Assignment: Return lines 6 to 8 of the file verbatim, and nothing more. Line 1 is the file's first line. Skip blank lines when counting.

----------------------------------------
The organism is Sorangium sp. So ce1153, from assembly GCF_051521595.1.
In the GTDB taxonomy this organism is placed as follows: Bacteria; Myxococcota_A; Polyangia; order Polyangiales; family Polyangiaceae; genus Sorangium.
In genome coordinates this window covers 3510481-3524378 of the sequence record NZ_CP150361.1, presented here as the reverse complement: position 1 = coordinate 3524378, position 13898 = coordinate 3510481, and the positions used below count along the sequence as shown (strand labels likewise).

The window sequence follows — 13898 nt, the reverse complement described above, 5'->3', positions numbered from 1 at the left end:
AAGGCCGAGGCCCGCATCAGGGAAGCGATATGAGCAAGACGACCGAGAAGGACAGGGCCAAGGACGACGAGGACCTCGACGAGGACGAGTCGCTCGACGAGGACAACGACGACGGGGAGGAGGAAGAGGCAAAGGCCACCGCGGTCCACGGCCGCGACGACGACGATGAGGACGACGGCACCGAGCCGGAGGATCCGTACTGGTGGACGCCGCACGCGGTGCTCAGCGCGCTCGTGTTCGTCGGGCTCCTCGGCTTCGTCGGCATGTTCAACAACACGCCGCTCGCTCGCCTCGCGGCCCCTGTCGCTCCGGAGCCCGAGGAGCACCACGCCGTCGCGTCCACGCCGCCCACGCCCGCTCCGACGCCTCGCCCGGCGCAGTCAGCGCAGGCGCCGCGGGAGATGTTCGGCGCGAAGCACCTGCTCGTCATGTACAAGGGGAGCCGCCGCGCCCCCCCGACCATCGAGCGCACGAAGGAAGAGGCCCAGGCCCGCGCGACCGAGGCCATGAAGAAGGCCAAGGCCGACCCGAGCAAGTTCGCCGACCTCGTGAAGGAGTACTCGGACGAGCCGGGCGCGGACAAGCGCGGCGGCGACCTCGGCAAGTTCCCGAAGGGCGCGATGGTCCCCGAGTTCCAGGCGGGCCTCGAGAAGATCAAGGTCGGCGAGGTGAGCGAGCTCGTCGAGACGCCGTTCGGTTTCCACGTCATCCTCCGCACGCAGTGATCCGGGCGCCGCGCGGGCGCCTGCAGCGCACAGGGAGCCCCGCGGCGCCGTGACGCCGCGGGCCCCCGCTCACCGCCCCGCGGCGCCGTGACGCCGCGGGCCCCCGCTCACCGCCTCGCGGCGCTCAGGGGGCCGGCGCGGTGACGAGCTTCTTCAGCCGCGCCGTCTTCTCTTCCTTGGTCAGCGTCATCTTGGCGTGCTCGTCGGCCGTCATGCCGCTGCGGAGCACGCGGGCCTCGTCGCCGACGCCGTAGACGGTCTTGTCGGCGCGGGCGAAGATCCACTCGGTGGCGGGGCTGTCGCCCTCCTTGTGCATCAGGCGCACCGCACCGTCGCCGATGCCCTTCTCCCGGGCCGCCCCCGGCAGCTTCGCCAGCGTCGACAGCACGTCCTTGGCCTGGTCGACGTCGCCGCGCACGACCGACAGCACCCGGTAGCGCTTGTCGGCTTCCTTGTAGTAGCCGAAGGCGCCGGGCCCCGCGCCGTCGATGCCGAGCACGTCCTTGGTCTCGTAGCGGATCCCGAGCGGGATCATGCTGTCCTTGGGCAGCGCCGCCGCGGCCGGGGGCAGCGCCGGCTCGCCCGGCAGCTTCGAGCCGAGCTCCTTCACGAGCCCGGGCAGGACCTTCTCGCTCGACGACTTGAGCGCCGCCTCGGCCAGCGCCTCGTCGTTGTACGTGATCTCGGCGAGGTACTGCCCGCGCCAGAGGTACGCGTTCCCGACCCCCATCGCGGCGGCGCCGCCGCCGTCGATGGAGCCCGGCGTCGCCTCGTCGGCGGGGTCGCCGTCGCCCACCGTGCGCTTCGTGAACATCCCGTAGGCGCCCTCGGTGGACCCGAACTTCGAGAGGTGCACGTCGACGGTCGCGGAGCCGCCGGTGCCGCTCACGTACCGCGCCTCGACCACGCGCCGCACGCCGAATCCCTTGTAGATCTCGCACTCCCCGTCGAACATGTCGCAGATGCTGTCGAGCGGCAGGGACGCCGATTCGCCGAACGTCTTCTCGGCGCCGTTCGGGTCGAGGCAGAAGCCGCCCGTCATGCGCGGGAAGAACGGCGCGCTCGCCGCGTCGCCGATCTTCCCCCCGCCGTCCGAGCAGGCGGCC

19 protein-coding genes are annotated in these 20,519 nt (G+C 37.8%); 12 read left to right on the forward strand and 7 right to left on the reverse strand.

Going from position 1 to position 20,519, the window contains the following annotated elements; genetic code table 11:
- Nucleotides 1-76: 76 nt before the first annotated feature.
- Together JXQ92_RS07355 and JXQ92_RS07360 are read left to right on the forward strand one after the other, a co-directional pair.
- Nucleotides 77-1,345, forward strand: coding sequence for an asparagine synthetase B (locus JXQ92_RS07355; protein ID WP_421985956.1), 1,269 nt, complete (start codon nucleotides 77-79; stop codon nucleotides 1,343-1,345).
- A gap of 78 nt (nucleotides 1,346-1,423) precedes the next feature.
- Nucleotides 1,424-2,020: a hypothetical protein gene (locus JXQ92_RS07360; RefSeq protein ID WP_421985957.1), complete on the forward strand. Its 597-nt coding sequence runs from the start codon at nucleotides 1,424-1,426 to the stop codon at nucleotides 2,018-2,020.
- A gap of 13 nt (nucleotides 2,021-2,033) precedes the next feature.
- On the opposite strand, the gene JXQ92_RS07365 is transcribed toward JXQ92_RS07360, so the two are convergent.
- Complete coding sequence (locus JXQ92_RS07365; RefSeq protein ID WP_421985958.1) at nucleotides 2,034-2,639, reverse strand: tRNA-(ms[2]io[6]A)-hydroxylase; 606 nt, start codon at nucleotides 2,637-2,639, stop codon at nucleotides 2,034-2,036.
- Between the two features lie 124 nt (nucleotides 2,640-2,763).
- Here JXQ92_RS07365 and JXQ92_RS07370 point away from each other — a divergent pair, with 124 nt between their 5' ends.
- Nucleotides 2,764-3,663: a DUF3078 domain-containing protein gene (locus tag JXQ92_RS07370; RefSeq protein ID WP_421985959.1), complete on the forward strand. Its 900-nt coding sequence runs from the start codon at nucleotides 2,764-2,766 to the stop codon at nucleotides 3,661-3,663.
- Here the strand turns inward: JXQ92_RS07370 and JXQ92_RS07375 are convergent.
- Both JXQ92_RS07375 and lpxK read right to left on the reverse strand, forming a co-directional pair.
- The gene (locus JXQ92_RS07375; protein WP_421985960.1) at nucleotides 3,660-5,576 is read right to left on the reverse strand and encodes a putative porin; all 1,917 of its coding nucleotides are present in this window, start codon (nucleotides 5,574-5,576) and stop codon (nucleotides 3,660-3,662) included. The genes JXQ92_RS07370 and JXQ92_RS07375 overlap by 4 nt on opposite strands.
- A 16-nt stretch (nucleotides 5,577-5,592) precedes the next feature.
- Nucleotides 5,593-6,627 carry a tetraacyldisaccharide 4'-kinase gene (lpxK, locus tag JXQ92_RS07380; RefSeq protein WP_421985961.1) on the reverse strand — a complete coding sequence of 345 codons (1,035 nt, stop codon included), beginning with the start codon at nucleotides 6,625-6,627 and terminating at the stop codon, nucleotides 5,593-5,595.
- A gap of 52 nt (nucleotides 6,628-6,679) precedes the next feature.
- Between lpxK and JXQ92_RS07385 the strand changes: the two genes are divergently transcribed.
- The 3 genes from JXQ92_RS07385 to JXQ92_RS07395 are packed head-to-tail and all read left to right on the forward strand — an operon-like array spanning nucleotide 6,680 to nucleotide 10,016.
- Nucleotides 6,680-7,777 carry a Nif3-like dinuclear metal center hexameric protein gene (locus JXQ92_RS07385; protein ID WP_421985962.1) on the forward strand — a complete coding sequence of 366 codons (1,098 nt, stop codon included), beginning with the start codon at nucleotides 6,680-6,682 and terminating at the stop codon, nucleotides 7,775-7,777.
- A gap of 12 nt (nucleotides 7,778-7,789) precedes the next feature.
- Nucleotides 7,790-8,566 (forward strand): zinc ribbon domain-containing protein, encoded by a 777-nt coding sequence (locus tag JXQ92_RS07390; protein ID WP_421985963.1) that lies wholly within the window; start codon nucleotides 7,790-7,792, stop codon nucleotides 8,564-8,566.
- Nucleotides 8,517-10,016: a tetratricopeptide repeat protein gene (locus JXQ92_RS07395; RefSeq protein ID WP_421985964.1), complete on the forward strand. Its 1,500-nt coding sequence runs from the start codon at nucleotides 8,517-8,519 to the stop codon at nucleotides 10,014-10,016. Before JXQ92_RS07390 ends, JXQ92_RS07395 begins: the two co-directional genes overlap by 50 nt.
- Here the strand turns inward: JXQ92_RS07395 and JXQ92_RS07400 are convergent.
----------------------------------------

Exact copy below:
19 protein-coding genes are annotated in these 20,519 nt (G+C 37.8%); 12 read left to right on the forward strand and 7 right to left on the reverse strand.

Going from position 1 to position 20,519, the window contains the following annotated elements; genetic code table 11:
- Nucleotides 1-76: 76 nt before the first annotated feature.